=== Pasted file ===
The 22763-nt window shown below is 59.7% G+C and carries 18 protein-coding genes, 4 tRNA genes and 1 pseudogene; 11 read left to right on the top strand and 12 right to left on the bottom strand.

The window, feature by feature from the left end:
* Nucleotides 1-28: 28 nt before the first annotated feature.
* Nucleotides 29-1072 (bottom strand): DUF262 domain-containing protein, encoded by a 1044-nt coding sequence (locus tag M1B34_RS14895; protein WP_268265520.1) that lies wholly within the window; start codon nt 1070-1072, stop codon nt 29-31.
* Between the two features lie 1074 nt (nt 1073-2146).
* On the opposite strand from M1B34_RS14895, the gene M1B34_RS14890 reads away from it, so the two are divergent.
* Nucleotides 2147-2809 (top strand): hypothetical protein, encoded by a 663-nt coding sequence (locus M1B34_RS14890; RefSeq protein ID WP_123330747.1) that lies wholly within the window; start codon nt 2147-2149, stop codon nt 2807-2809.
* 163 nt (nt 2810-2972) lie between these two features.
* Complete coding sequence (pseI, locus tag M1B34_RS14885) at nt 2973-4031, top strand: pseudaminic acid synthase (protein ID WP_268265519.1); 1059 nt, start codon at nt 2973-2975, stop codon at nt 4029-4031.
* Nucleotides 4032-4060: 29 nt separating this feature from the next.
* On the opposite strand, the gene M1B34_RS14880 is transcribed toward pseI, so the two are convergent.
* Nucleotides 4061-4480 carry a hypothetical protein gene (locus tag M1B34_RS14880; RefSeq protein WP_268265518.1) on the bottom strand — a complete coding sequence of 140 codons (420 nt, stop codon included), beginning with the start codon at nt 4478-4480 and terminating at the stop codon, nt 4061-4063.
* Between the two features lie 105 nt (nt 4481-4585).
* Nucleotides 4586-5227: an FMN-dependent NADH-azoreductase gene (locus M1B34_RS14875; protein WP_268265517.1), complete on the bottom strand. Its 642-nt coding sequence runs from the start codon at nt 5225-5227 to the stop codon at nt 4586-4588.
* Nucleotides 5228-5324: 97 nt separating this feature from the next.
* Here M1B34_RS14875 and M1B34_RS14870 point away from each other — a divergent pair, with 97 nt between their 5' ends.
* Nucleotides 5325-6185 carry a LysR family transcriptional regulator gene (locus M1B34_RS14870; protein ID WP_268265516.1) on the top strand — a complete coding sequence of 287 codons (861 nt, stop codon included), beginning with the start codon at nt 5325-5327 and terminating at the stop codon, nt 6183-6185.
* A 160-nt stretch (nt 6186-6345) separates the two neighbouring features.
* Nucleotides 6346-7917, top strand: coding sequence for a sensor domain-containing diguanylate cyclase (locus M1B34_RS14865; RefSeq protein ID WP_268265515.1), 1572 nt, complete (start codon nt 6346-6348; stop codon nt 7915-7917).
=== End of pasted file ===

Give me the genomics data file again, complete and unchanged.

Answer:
The 22763-nt window shown below is 59.7% G+C and carries 18 protein-coding genes, 4 tRNA genes and 1 pseudogene; 11 read left to right on the top strand and 12 right to left on the bottom strand.

The window, feature by feature from the left end:
* Nucleotides 1-28: 28 nt before the first annotated feature.
* Nucleotides 29-1072 (bottom strand): DUF262 domain-containing protein, encoded by a 1044-nt coding sequence (locus tag M1B34_RS14895; protein WP_268265520.1) that lies wholly within the window; start codon nt 1070-1072, stop codon nt 29-31.
* Between the two features lie 1074 nt (nt 1073-2146).
* On the opposite strand from M1B34_RS14895, the gene M1B34_RS14890 reads away from it, so the two are divergent.
* Nucleotides 2147-2809 (top strand): hypothetical protein, encoded by a 663-nt coding sequence (locus M1B34_RS14890; RefSeq protein ID WP_123330747.1) that lies wholly within the window; start codon nt 2147-2149, stop codon nt 2807-2809.
* 163 nt (nt 2810-2972) lie between these two features.
* Complete coding sequence (pseI, locus tag M1B34_RS14885) at nt 2973-4031, top strand: pseudaminic acid synthase (protein ID WP_268265519.1); 1059 nt, start codon at nt 2973-2975, stop codon at nt 4029-4031.
* Nucleotides 4032-4060: 29 nt separating this feature from the next.
* On the opposite strand, the gene M1B34_RS14880 is transcribed toward pseI, so the two are convergent.
* Nucleotides 4061-4480 carry a hypothetical protein gene (locus tag M1B34_RS14880; RefSeq protein WP_268265518.1) on the bottom strand — a complete coding sequence of 140 codons (420 nt, stop codon included), beginning with the start codon at nt 4478-4480 and terminating at the stop codon, nt 4061-4063.
* Between the two features lie 105 nt (nt 4481-4585).
* Nucleotides 4586-5227: an FMN-dependent NADH-azoreductase gene (locus M1B34_RS14875; protein WP_268265517.1), complete on the bottom strand. Its 642-nt coding sequence runs from the start codon at nt 5225-5227 to the stop codon at nt 4586-4588.
* Nucleotides 5228-5324: 97 nt separating this feature from the next.
* Here M1B34_RS14875 and M1B34_RS14870 point away from each other — a divergent pair, with 97 nt between their 5' ends.
* Nucleotides 5325-6185 carry a LysR family transcriptional regulator gene (locus M1B34_RS14870; protein ID WP_268265516.1) on the top strand — a complete coding sequence of 287 codons (861 nt, stop codon included), beginning with the start codon at nt 5325-5327 and terminating at the stop codon, nt 6183-6185.
* A 160-nt stretch (nt 6186-6345) separates the two neighbouring features.
* Nucleotides 6346-7917, top strand: coding sequence for a sensor domain-containing diguanylate cyclase (locus M1B34_RS14865; RefSeq protein ID WP_268265515.1), 1572 nt, complete (start codon nt 6346-6348; stop codon nt 7915-7917).